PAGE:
A World Forever Changed
Edvige Jean-François ’90, an international journalist and media consultant, is a former CNN senior producer and White House producer at Associated Press Television News
In the time of coronavirus, even going to the grocery store requires a battle plan: What to wear? When to go? How to safely retreat? Fear, confusion, and upheaval have led to a hunger for news. In March, news consumption globally rose 36 percent, according to one report.
Journalists are accustomed to reporting in extraordinary times, but COVID-19 is a singular moment in our lifetime. We have seen the virus batter our hospitals, ravage our nursing homes, and lay bare racial disparities long ignored. There are countless important stories to tell, as the industry faces job losses, financial pressures, and increased hostilities, including by the president who disparages the media and the First Amendment.
The killing of George Floyd has led to a seismic shift in America — will the reckoning lead to meaningful and lasting reforms? It is just one of the big questions that will be before us. Journalists are part of the transformation America is undergoing; the industry will also need to address the lack of diversity in its ranks.
When this is over, I hope we do not forget those who were invisible before COVID-19, those with sweat, tears, and backbreak in this pandemic. At the height of the coronavirus, it was de rigueur to pause and clap for our frontline workers at evening time, as a “thank you.” I hope after the pandemic, somewhere in the world, people will still gather on any given evening to remember them and clap. How wonderful, if it makes news.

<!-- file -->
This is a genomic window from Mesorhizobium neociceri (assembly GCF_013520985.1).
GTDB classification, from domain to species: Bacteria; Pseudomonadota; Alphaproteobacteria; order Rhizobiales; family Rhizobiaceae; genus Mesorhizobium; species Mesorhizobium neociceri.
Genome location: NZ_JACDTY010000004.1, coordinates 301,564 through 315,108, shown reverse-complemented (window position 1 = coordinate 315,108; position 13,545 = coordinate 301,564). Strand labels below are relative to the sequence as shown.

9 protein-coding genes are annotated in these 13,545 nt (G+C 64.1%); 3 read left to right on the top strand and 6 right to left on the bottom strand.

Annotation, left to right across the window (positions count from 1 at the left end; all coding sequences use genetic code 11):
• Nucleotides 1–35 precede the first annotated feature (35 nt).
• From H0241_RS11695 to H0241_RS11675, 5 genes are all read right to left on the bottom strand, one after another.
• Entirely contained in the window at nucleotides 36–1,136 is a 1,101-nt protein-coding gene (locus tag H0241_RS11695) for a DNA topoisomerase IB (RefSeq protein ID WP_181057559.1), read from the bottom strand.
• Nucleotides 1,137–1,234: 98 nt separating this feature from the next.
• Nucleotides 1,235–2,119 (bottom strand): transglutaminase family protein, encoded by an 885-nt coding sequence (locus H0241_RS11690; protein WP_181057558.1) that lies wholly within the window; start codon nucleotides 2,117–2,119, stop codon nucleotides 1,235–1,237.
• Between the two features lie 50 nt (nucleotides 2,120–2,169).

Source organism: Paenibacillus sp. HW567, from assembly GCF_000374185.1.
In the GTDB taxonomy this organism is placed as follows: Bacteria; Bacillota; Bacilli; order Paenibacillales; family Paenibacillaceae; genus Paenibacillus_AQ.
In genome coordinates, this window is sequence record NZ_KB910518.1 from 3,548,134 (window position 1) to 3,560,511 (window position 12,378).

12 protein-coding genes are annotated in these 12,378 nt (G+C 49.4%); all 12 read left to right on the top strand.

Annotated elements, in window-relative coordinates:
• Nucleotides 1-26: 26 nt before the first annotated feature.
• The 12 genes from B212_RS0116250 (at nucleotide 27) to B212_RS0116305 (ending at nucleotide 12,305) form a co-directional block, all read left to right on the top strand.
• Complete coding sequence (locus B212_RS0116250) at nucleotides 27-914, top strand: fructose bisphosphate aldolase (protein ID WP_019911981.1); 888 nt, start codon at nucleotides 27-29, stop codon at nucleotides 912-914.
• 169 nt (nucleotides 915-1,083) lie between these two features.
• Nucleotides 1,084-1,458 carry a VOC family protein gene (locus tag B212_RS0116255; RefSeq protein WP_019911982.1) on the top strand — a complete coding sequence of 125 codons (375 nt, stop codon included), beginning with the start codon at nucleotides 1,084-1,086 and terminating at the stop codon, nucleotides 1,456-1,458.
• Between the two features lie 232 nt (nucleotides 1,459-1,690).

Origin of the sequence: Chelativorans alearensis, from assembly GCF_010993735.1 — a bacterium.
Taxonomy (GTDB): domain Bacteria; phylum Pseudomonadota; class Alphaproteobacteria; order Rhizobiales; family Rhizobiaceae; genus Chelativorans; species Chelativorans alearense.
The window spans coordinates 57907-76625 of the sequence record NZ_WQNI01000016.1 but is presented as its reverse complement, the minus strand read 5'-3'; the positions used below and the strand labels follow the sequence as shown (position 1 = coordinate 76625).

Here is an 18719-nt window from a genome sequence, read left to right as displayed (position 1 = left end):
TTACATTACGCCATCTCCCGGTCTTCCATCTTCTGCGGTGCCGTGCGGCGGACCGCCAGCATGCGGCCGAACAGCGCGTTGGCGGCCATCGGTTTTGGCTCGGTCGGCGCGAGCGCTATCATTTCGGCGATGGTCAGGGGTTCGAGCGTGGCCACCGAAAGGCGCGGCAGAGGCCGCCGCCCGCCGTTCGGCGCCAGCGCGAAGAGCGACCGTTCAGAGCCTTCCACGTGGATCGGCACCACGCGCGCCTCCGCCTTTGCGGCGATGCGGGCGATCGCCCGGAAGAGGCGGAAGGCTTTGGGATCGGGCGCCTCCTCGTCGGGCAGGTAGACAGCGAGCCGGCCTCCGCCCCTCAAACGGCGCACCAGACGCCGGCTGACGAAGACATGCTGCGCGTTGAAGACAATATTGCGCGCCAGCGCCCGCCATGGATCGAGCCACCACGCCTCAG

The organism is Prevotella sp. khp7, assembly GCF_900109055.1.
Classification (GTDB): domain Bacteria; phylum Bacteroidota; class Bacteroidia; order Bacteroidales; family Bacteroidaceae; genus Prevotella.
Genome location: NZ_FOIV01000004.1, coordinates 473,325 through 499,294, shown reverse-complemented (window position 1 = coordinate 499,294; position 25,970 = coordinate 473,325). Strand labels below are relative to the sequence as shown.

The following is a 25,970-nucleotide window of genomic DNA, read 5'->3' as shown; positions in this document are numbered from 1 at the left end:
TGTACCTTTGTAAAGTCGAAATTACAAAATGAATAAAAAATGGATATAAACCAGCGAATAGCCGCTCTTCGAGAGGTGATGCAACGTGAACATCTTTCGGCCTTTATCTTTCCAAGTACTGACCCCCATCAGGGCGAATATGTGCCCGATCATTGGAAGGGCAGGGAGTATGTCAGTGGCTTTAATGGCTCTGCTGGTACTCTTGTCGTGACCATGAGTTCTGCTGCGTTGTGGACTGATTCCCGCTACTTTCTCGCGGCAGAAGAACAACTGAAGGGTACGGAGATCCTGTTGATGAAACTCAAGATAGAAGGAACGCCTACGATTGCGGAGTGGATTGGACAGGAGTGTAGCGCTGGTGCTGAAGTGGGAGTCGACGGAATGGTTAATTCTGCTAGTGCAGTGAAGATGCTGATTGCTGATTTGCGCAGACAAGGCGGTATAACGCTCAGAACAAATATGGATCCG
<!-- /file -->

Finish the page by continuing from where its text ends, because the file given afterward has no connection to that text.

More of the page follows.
Economy & Markets
Richard Bernstein ’80, CEO of the investment management firm Richard Bernstein Advisors LLC
Many say the economy after COVID-19 will be different, but few forecasters suggest what the changes might be. The U.S. and global economies were already starting to change before coronavirus, and the pandemic will likely exacerbate and accelerate those changes. The biggest change could be the end of globalization. Globalization has historically resembled an accordion: expanding and contracting through time. The accordion has been expanding over the past several decades, but it is starting to contract. It’s popular to blame this contraction on President Trump, and his policies and verbiage have certainly contributed to the contraction, but nationalistic tendencies are growing in many countries. In fact, finance ministers from the world’s 20 largest economies jointly suggested that globalization may be a growing risk to their countries’ sovereignty.
Globalization had both positive and negative effects on the U.S. economy. On the positive side, increased levels of competition kept prices under check, and inflation hasn’t been a meaningful concern in the U.S. for many years. Although nominal wage gains have been rather paltry for some workers, consumers’ purchasing power increased significantly. On the negative side, the U.S. lost jobs from the combination of a globally increasing labor pool and the U.S.’s failure to invest and improve its infrastructure.
If globalization reverses, the biggest change to the U.S. economy could be higher inflation. Disrupting the global flow of goods and services reduces competition, the U.S. does not have a globally competitive infrastructure, and wages will likely rise as labor availability decreases. A secular multi-year period of higher-than-expected inflation would be a meaningful change for the U.S. economy. Global political winds blowing as they are, one should consider how such a change might alter one’s business, one’s investment portfolio, and one’s overall lifestyle.
Christie Bell Vilsack K’72, editor/journalist, former librarian, and teacher who, as first lady of Iowa, focused on education and literacy issues
For eight years, Alberto Carvalho, Miami-Dade Superintendent of Schools, led an effort to invest in preparing for the worst. He trained teachers and educated parents and his community about distance learning. They invested in technology. They were ready when COVID-19 closed their schools. Students and teachers made a seamless transition. Carvalho built resilience into his system. Now, he says, our country can’t go back. Parents have had a hand at teaching. They’ve had a window into their children’s classrooms. Educators have “leaned in.” They’ve innovated. My question is, “How do we continue adapting?”